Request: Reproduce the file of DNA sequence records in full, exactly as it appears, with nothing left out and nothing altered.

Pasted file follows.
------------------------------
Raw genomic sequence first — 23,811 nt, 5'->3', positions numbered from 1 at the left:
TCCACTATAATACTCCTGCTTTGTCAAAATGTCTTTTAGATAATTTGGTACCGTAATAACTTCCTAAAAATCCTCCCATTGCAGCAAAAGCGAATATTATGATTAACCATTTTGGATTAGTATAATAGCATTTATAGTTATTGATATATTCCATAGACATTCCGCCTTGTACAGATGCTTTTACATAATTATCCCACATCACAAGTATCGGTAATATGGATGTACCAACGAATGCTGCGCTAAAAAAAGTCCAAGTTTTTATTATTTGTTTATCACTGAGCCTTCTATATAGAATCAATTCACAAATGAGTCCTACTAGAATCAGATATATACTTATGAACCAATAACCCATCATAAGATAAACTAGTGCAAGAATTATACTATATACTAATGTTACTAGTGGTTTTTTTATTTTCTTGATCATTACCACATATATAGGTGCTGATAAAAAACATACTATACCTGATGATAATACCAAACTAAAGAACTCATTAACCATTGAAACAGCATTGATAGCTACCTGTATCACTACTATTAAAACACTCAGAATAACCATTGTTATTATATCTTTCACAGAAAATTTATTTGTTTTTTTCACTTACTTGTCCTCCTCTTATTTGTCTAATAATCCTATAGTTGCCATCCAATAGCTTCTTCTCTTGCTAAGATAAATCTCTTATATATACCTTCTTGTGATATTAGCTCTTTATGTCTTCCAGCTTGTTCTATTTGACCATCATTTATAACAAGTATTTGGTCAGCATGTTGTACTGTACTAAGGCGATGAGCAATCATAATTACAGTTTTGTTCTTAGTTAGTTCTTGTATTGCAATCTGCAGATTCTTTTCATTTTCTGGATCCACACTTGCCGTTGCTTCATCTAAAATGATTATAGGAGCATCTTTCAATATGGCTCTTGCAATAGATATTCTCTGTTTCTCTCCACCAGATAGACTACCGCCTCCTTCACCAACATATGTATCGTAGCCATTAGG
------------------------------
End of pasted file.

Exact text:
Raw genomic sequence first — 23,811 nt, 5'->3', positions numbered from 1 at the left:
TCCACTATAATACTCCTGCTTTGTCAAAATGTCTTTTAGATAATTTGGTACCGTAATAACTTCCTAAAAATCCTCCCATTGCAGCAAAAGCGAATATTATGATTAACCATTTTGGATTAGTATAATAGCATTTATAGTTATTGATATATTCCATAGACATTCCGCCTTGTACAGATGCTTTTACATAATTATCCCACATCACAAGTATCGGTAATATGGATGTACCAACGAATGCTGCGCTAAAAAAAGTCCAAGTTTTTATTATTTGTTTATCACTGAGCCTTCTATATAGAATCAATTCACAAATGAGTCCTACTAGAATCAGATATATACTTATGAACCAATAACCCATCATAAGATAAACTAGTGCAAGAATTATACTATATACTAATGTTACTAGTGGTTTTTTTATTTTCTTGATCATTACCACATATATAGGTGCTGATAAAAAACATACTATACCTGATGATAATACCAAACTAAAGAACTCATTAACCATTGAAACAGCATTGATAGCTACCTGTATCACTACTATTAAAACACTCAGAATAACCATTGTTATTATATCTTTCACAGAAAATTTATTTGTTTTTTTCACTTACTTGTCCTCCTCTTATTTGTCTAATAATCCTATAGTTGCCATCCAATAGCTTCTTCTCTTGCTAAGATAAATCTCTTATATATACCTTCTTGTGATATTAGCTCTTTATGTCTTCCAGCTTGTTCTATTTGACCATCATTTATAACAAGTATTTGGTCAGCATGTTGTACTGTACTAAGGCGATGAGCAATCATAATTACAGTTTTGTTCTTAGTTAGTTCTTGTATTGCAATCTGCAGATTCTTTTCATTTTCTGGATCCACACTTGCCGTTGCTTCATCTAAAATGATTATAGGAGCATCTTTCAATATGGCTCTTGCAATAGATATTCTCTGTTTCTCTCCACCAGATAGACTACCGCCTCCTTCACCAACATATGTATCGTAGCCATTAGG